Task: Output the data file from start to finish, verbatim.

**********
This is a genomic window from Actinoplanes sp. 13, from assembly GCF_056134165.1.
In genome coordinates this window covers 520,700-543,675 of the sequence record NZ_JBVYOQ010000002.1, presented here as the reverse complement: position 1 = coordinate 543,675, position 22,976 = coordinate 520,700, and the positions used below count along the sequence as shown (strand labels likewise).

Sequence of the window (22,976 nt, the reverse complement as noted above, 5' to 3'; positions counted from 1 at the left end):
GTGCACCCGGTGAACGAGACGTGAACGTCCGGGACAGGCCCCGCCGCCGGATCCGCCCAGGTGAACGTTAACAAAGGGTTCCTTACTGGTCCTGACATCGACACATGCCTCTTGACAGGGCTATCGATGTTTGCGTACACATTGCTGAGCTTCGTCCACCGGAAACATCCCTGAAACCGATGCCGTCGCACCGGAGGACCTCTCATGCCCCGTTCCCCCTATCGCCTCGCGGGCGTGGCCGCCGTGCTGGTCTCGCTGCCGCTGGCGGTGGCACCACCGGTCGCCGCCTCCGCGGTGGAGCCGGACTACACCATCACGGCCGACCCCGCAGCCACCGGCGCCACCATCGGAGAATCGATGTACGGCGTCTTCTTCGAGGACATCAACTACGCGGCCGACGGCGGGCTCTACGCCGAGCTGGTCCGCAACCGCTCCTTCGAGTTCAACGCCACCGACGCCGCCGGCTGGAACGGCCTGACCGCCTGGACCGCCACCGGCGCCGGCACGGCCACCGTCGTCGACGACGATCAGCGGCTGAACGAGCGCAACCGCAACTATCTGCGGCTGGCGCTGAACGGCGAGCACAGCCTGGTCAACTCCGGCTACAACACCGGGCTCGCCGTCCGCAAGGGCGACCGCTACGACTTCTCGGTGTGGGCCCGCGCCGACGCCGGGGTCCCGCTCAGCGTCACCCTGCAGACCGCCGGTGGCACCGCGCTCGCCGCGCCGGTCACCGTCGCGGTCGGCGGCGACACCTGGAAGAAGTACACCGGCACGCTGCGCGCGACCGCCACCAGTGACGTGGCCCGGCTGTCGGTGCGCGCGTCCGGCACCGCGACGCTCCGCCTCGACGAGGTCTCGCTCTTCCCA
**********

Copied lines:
This is a genomic window from Actinoplanes sp. 13, from assembly GCF_056134165.1.
In genome coordinates this window covers 520,700-543,675 of the sequence record NZ_JBVYOQ010000002.1, presented here as the reverse complement: position 1 = coordinate 543,675, position 22,976 = coordinate 520,700, and the positions used below count along the sequence as shown (strand labels likewise).

Sequence of the window (22,976 nt, the reverse complement as noted above, 5' to 3'; positions counted from 1 at the left end):
GTGCACCCGGTGAACGAGACGTGAACGTCCGGGACAGGCCCCGCCGCCGGATCCGCCCAGGTGAACGTTAACAAAGGGTTCCTTACTGGTCCTGACATCGACACATGCCTCTTGACAGGGCTATCGATGTTTGCGTACACATTGCTGAGCTTCGTCCACCGGAAACATCCCTGAAACCGATGCCGTCGCACCGGAGGACCTCTCATGCCCCGTTCCCCCTATCGCCTCGCGGGCGTGGCCGCCGTGCTGGTCTCGCTGCCGCTGGCGGTGGCACCACCGGTCGCCGCCTCCGCGGTGGAGCCGGACTACACCATCACGGCCGACCCCGCAGCCACCGGCGCCACCATCGGAGAATCGATGTACGGCGTCTTCTTCGAGGACATCAACTACGCGGCCGACGGCGGGCTCTACGCCGAGCTGGTCCGCAACCGCTCCTTCGAGTTCAACGCCACCGACGCCGCCGGCTGGAACGGCCTGACCGCCTGGACCGCCACCGGCGCCGGCACGGCCACCGTCGTCGACGACGATCAGCGGCTGAACGAGCGCAACCGCAACTATCTGCGGCTGGCGCTGAACGGCGAGCACAGCCTGGTCAACTCCGGCTACAACACCGGGCTCGCCGTCCGCAAGGGCGACCGCTACGACTTCTCGGTGTGGGCCCGCGCCGACGCCGGGGTCCCGCTCAGCGTCACCCTGCAGACCGCCGGTGGCACCGCGCTCGCCGCGCCGGTCACCGTCGCGGTCGGCGGCGACACCTGGAAGAAGTACACCGGCACGCTGCGCGCGACCGCCACCAGTGACGTGGCCCGGCTGTCGGTGCGCGCGTCCGGCACCGCGACGCTCCGCCTCGACGAGGTCTCGCTCTTCCCA